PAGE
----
Even as the annual campaign to get everybody vaccinated for the upcoming flu season has been launched, New Jersey health officials continue to urge everybody to get a COVID vaccine, and we could soon get the official word on when the Pfizer COVID booster shot program will be rolled out.

Some Garden State residents are concerned about the prospect of getting vaccinated for COVID and influenza at the same time, but New Jersey infectious disease expert Dr. Meg Fisher, who is serving as a special advisor to state Health Commissioner Judith Persichilli, said there’s nothing to worry about.

“You can get both shots on the same day. You can even get them in the same arm. You you just have to get the shots about an inch apart,” she said

Fisher said when the COVID vaccines were first introduced last December there were concerns about possible interactions with other vaccines so it was recommended to wait at least 2 weeks after getting a COVID shot to get any other vaccination, but that directive was changed this past spring.

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“Since May, lots of people have been getting other vaccines at the same time as they get their COVID-19 vaccine and we have no evidence that there’s been any problem,” she said.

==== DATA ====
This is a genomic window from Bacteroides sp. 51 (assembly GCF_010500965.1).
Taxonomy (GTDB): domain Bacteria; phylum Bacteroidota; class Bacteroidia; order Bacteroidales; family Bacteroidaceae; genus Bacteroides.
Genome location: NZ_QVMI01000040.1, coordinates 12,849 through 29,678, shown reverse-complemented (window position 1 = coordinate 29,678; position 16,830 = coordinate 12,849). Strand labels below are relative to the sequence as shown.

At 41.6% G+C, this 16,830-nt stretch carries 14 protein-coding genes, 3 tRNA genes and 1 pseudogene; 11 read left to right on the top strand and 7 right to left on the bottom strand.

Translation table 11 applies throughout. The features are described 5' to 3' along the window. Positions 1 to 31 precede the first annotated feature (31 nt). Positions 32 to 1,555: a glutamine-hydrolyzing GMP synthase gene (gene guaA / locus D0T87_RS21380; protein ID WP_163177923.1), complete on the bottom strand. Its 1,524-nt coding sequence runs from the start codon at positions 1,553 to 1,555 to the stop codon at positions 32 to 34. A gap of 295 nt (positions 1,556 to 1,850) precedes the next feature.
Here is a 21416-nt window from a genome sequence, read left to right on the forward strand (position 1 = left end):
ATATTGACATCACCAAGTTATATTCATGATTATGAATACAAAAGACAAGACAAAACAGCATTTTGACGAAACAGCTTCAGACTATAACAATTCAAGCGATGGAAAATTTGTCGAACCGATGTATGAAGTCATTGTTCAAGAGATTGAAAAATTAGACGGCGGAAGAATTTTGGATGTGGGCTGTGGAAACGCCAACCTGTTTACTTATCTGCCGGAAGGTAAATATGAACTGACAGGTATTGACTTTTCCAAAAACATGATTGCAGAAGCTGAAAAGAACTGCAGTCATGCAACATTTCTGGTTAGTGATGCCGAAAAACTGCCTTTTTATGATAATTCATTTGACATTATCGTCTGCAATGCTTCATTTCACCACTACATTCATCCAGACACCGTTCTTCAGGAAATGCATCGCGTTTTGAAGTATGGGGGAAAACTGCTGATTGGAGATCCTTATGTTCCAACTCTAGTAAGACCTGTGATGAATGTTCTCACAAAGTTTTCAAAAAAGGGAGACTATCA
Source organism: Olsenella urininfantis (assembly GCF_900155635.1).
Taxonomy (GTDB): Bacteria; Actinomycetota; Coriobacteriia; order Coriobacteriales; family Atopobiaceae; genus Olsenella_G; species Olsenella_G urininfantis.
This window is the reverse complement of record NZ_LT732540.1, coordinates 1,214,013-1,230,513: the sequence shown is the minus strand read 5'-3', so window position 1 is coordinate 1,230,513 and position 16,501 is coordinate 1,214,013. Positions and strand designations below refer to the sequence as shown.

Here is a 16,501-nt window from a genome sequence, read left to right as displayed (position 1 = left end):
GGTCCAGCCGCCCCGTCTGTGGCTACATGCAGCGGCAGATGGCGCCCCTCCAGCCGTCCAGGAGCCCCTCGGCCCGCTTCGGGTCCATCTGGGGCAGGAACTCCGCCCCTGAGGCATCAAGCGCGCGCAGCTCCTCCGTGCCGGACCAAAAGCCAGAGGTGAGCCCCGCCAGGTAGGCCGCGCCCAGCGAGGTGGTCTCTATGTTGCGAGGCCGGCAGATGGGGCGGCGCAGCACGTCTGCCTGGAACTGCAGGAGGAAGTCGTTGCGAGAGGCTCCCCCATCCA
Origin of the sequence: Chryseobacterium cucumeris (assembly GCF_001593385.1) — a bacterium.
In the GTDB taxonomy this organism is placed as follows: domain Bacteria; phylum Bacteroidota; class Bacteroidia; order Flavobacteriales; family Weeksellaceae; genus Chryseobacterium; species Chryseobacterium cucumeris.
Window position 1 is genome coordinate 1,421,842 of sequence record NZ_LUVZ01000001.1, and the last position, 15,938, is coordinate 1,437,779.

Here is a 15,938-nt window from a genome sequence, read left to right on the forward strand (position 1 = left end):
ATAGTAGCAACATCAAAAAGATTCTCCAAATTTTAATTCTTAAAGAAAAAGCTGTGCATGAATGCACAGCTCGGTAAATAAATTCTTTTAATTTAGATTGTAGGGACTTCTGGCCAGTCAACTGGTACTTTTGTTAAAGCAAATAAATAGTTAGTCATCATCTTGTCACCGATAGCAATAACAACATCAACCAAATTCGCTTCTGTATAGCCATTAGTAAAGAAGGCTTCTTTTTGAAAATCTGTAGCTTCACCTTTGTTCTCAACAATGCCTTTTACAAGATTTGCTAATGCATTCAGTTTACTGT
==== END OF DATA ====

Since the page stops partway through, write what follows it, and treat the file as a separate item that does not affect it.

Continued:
Fisher also noted there is no evidence you will have a greater chance of getting side effects like a sore arm or a fever when you get more than one vaccine at a time, in fact some folks prefer to get them together.

“Some people they say 'hey, I’m going to be in pain, why don’t I knock off that pain at the same time,'” she said. “I know I don’t feel that great when I get a flu shot. I don’t know if I’m going to feel that great with COVID, so let’s get it all done at once, and that is perfectly acceptable.”

She pointed out when the two shots are given together “the benefit is you get it done, so you don’t have to worry about people coming back for that other vaccine.”

Fisher said also it’s fine if you want to space out a COVID vaccine and a flu shot “but what I would say to people is get that COVID vaccine as soon as you can," adding that COVID is the biggest risk right now. She said people should aim to get their flu vaccine by the end of October.

She said influenza usually starts to circulate in New Jersey in December or January, but with the COVID precautions currently being taken, we could be in for a very mild flu season just like last year.

“There’s no question that masks will decrease the transmission of influenza, because we know influenza, like COVID, is spread primarily by droplets,” said Fisher.

She noted masks help to prevent those droplets from being exhaled into the air by someone who has the flu, and a mask will help prevent someone who is not sick from inhaling those droplets.

She said the flu shot is not nearly as efficacious as the COVID vaccine, but “even if the flu shot doesn’t totally prevent you from getting the flu, it will modify the illness so you won’t get as sick.”

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